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# How many $4$ person committees are possible from a group of $9$ people ifA) There are no restrictions?B) Both John and Barbara must be on the committee?C) Either John or Barbara (but not both) must be on the committee?

Last updated date: 15th Jun 2024
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Hint: To solve this question, we need to use the concept of combinations of $r$ objects out of a total of $n$ objects. We have to use the formula for all of the three cases to find the required answer. We have to use the formula for all of the three cases to find the required answer. A combination is defined as a method or way of arranging elements from a set of elements such that the order of arrangement does not matter.

Complete step-by-step solution:
A) Since in this case there are no restrictions, the number of $4$ person committees which are possible from a group of $9$ people will be equal to the number of combinations of $4$ objects from a total of $9$ objects. Thus, the number of committees in this case is given by
${{n}_{1}}={}^{9}{{C}_{4}}$
We know that ${}^{n}{{C}_{r}}=\dfrac{n!}{r!\left( n-r \right)!}$. So we get
${{n}_{1}}=\dfrac{9!}{4!\left( 9-4 \right)!}$
$\Rightarrow {{n}_{1}}=\dfrac{9!}{4!5!}$
We can write $9!=9\times 8\times 7\times 6\times 5!$ and $4!=4\times 3\times 2\times 1$ in the above equation to get
${{n}_{1}}=\dfrac{9\times 8\times 7\times 6\times 5!}{4\times 3\times 2\times 1\times 5!}$
$\Rightarrow {{n}_{1}}=126$
Hence, the number of committees possible is equal to $126$.
B) In this case, two persons John and Barbara must necessarily be in the committee. So the number of seats is reduced from $4$ to $2$. So now we have to select $2$ persons out of the remaining $7$ persons to get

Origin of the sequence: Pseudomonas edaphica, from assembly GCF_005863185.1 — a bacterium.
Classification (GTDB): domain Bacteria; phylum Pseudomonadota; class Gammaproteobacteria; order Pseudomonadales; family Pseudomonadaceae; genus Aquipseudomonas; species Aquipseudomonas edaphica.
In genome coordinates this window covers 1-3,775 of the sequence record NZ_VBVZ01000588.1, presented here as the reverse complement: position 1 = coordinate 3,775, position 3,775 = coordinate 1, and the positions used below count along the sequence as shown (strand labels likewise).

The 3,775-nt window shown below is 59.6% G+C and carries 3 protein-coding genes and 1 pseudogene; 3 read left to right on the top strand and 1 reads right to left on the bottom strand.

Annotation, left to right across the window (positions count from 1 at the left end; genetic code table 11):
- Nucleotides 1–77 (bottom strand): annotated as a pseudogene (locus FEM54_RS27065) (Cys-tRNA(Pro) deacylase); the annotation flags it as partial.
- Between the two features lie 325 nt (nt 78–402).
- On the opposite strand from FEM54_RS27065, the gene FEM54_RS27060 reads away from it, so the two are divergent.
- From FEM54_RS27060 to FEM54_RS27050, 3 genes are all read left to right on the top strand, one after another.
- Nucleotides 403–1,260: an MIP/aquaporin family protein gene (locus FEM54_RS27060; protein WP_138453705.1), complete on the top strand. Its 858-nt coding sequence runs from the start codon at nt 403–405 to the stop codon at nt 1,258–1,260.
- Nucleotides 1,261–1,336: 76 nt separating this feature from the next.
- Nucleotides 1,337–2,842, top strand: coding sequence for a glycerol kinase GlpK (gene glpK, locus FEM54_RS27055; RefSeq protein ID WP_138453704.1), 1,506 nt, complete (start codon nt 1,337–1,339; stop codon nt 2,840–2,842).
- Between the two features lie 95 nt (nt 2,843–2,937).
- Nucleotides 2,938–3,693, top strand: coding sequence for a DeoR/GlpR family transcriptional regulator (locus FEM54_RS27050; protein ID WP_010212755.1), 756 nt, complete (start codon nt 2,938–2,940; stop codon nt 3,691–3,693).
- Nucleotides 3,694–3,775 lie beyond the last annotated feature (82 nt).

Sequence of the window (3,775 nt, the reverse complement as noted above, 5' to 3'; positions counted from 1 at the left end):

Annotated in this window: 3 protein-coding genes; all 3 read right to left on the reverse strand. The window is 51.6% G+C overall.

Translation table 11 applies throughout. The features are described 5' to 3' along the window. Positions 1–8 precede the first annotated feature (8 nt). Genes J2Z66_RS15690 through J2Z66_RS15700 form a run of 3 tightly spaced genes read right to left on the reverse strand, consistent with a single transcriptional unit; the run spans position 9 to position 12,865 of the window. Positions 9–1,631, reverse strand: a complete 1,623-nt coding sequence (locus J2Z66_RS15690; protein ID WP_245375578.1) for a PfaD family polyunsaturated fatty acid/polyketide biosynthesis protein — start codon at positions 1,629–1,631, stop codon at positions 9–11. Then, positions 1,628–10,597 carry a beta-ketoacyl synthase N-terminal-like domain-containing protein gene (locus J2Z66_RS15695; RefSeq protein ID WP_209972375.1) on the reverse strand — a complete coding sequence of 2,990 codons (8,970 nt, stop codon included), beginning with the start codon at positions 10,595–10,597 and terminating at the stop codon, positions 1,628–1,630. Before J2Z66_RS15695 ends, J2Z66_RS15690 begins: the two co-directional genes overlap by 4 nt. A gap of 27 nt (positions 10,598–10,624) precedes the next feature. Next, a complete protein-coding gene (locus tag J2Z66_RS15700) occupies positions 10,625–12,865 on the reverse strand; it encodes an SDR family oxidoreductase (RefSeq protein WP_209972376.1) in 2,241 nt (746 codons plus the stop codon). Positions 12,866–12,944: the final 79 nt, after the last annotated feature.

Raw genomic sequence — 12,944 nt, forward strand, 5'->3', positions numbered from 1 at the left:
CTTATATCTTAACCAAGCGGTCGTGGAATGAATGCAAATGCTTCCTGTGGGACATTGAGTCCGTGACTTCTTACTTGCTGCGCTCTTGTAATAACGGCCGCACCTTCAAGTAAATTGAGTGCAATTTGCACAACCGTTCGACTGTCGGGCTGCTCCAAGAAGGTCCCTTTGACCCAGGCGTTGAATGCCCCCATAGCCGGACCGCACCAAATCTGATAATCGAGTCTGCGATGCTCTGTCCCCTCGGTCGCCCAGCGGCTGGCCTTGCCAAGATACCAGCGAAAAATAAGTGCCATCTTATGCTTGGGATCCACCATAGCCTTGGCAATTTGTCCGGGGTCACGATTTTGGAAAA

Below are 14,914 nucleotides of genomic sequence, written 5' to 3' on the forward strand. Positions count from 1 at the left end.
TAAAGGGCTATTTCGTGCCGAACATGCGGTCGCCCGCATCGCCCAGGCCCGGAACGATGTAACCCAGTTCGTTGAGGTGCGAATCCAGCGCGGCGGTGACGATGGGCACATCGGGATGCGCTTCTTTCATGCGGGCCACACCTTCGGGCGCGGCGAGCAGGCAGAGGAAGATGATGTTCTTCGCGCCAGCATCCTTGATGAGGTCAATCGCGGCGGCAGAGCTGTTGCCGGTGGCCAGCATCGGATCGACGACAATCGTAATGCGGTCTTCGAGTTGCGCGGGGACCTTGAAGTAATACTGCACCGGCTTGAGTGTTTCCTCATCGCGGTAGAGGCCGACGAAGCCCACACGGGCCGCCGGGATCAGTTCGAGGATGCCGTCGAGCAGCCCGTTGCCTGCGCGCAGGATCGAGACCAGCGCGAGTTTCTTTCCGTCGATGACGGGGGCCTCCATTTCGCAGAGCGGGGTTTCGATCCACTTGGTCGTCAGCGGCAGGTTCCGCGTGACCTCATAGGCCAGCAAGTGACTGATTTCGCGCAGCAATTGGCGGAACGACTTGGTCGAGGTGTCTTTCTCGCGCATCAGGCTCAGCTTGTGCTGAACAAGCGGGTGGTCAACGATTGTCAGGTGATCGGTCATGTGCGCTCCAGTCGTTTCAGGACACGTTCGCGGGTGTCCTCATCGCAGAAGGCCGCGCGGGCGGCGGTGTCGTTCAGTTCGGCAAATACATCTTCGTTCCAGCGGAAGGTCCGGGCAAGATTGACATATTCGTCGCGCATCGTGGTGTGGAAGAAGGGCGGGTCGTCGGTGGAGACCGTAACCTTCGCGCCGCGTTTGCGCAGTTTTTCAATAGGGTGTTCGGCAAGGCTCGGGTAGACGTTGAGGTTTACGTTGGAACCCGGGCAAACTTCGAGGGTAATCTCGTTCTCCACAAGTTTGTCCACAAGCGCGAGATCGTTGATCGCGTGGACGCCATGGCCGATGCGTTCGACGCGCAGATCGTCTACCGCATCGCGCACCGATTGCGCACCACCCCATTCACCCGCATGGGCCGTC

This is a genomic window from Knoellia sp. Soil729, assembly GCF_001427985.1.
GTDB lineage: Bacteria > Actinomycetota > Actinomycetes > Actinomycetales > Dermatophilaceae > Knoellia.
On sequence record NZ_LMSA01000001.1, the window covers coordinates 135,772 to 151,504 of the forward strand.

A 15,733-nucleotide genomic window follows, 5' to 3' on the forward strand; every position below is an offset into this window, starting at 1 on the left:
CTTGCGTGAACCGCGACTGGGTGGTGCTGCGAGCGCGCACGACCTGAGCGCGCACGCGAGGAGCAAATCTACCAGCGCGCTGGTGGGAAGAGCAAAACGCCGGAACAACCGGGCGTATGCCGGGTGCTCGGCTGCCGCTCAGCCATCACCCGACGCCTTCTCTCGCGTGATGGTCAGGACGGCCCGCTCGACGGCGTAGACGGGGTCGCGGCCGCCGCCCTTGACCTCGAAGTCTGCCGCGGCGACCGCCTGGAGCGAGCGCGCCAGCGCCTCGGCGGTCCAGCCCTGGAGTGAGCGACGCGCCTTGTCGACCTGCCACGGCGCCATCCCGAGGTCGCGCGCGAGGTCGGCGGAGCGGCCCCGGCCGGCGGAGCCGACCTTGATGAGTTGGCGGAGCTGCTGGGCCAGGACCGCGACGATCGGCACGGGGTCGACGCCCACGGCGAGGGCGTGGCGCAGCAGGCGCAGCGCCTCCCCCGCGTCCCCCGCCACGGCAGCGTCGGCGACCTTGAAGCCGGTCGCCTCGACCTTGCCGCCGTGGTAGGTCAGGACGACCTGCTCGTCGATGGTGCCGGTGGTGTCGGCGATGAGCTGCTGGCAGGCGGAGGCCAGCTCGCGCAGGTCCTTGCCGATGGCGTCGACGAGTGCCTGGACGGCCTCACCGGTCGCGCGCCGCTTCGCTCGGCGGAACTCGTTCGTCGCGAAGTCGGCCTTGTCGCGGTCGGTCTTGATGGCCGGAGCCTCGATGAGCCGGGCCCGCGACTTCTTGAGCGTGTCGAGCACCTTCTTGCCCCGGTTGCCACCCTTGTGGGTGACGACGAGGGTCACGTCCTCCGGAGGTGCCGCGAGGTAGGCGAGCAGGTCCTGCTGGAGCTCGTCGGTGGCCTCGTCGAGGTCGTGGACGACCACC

${{n}_{2}}={}^{7}{{C}_{2}}$
$\Rightarrow {{n}_{2}}=\dfrac{7!}{2!5!}$
Writing $7!=7\times 6\times 5!$, we get
${{n}_{2}}=\dfrac{7\times 6\times 5!}{2!5!}$
$\Rightarrow {{n}_{2}}=21$
Hence, in this case the number of possible committees is equal to $21$.
C) In this case we have to choose one of John or Barbara. So there are two ways of choosing the first person of the committee. The remaining $3$ persons are also to be selected from the remaining $8$ persons. Therefore, the number of committees in this case is given by
${{n}_{3}}=2\times {}^{8}{{C}_{3}}$
$\Rightarrow {{n}_{3}}=2\times \dfrac{8!}{3!5!}$
Writing $8!=8\times 7\times 6\times 5!$ and $3!=3\times 2\times 1$ we get
${{n}_{3}}=2\times \dfrac{8\times 7\times 6\times 5!}{3\times 2\times 1\times 5!}$
$\Rightarrow {{n}_{3}}=112$

Hence, the number of committees in this case is equal to $112$.

Note:
We should not consider the cases of the B and the C part to be mutually exclusive so that we can subtract the number of possible committees in part B from that of part A to obtain that of part C. This is because they both do not include the case when neither John nor Barbara is in the committee. We should not use the concept of permutation here because the permutation is a method of selecting a number of elements from a set of elements such that the order of selection matters.